Carnegie Mellon University

Dr. Michael Shamos

Distinguished Career Professor; Director, Institute for eCommerce, Institute for Software Research

Address 5000 Forbes Avenue
Pittsburgh, PA 15213


Michael Shamos is Distinguished Career Professor in the School of Computer Science at Carnegie Mellon University. He is Director of the MSIT eBusiness Technology Program and a Director of the Universal Library. He obtained an A.B. in Physics from Princeton under John Wheeler in 1968, then worked as a programmer in IBM's Components Division, simultaneously earning an M.A. in Physics from Vassar College in 1970. From 1970-1972 he served as a commissioned officer in the U.S Public Health Service as a Supervisory Programmer at the National Cancer Institute in Bethesda, Maryland, earning an M.S. degree in Technology of Management from American University.

Dr. Shamos enrolled in Yale University's Department of Computer Science as a member of its second entering class in 1972, earning an M.S. in 1973 and an M. Phil. in 1974. For his thesis work he developed fundamental algorithms in Computational Geometry with Dan Hoey. He was the author with Franco Preparata of "Computational Geometry: An Introduction," the first book in the field. In 1975, Dr. Shamos was hired as an Assistant Professor in the Computer Science and Mathematics departments at Carnegie Mellon. He was named "czar" of CMU's introductory programming courses and taught a graduate course in analysis of algorithms. In 1978 he received the Ph.D. from Yale and also joined the CMU Department of Statistics. In 1979, he formed Unilogic, Ltd. to commercialize Scribe, a document production system written by Brian Reid, who was then a graduate student at CMU. In 1981, after earning a law degree at Duquesne University, he requested adjunct faculty status at CMU to work full-time for Unilogic. In 1984, Unilogic spun out Lexeme Corporation, formed to develop automated tools for source language translation. The assets of Unilogic were sold in 1987 and Dr. Shamos spent the next three years largely studying billiard history, ultimately publishing several books on the subject. Since 1988 he has been a Contributing Editor of Billiards Digest magazine. More details can be found here.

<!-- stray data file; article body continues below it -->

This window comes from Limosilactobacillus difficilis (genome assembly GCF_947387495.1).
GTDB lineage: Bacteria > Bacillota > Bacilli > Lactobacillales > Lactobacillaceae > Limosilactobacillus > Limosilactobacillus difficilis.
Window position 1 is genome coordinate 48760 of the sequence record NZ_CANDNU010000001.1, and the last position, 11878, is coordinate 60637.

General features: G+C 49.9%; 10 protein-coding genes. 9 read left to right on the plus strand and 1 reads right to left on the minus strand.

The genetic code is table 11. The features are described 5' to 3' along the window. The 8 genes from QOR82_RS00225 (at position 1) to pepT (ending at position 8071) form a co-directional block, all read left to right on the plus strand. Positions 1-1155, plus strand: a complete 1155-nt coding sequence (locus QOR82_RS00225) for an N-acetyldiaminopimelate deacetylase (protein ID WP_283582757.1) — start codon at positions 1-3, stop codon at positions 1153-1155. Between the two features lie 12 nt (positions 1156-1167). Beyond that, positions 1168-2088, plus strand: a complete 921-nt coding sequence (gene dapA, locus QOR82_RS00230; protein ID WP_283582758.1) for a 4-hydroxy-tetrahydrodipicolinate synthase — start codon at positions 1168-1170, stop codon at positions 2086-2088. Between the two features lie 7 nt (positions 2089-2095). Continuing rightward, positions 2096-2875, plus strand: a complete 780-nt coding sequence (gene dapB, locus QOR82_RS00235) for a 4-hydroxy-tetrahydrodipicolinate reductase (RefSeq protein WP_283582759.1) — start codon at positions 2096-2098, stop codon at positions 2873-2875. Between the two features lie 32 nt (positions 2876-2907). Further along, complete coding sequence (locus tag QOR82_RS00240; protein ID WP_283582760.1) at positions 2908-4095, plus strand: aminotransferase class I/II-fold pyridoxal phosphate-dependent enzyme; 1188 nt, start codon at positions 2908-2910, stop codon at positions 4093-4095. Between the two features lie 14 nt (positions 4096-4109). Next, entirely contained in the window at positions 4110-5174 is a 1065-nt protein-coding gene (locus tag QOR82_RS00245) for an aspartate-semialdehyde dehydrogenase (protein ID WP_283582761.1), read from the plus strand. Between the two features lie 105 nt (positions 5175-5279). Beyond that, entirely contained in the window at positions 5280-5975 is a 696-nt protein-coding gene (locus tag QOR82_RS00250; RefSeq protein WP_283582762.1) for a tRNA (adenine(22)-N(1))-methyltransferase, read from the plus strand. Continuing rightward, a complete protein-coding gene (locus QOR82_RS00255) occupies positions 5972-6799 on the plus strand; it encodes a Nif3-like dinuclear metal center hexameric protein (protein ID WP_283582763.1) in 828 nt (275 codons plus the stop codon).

In 1990, Dr. Shamos joined the Webb Law Firm, the largest intellectual property firm in Pittsburgh. He spent eight years involved in all phases of intellectual property, prosecuting patent applications and litigating trademark and copyright cases. In 1998, he returned to CMU as Principal Systems Scientist to serve as a Directory of the Universal Library, a book scanning project that has now sponsored the scanning of more than 1.5 million books. At that time, he held a joint appointment in the Language Technologies Institute and the Tepper School of Business, teaching analysis of algorithms and intellectual property law. In 1999, he was named Co-Director of the Institute for eCommerce, a joint venture between the School of Computer Science and Tepper, teaching eCommerce Technology, Electronic Payment Systems and Internet Law as part of the Master of Science in Electronic Commerce (MSEC).

In 2001, Dr. Shamos was named Distinguished Career Professor. He was then asked to work on the development of a technology version of the MSEC degree using the story-centered curriculum concept pioneered by Roger Schank. Renamed the MSIT in eBusiness Technology, this was the joint effort of about a dozen SCS faculty members, all of whom still teach in the program. Dr. Shamos is now its Director. Since 2001, he has been Visiting Professor in the Department of Computer Science at the University of Hong Kong, where he teaches Electronic Payment Systems each year.

From 1980-2004 and then again from 2004 through the present, Dr. Shamos has served as statutory examiner of computerized voting system for the Secretary of the Commonwealth of Pennsylvania. He has also inspected voting systems for West Virginia, Nevada, Delaware, Texas and Massachusetts, eventually participating in over 120 examinations. He has testified on several occasions before the U.S. Congress and state legislatures concerning electronic voting. In 2004, he designed and taught a course at CMU entitled "Electronic Voting." See the electronic voting section.

Dr. Shamos has served as an expert witness in more than 160 cases involving computer technology. See the full list.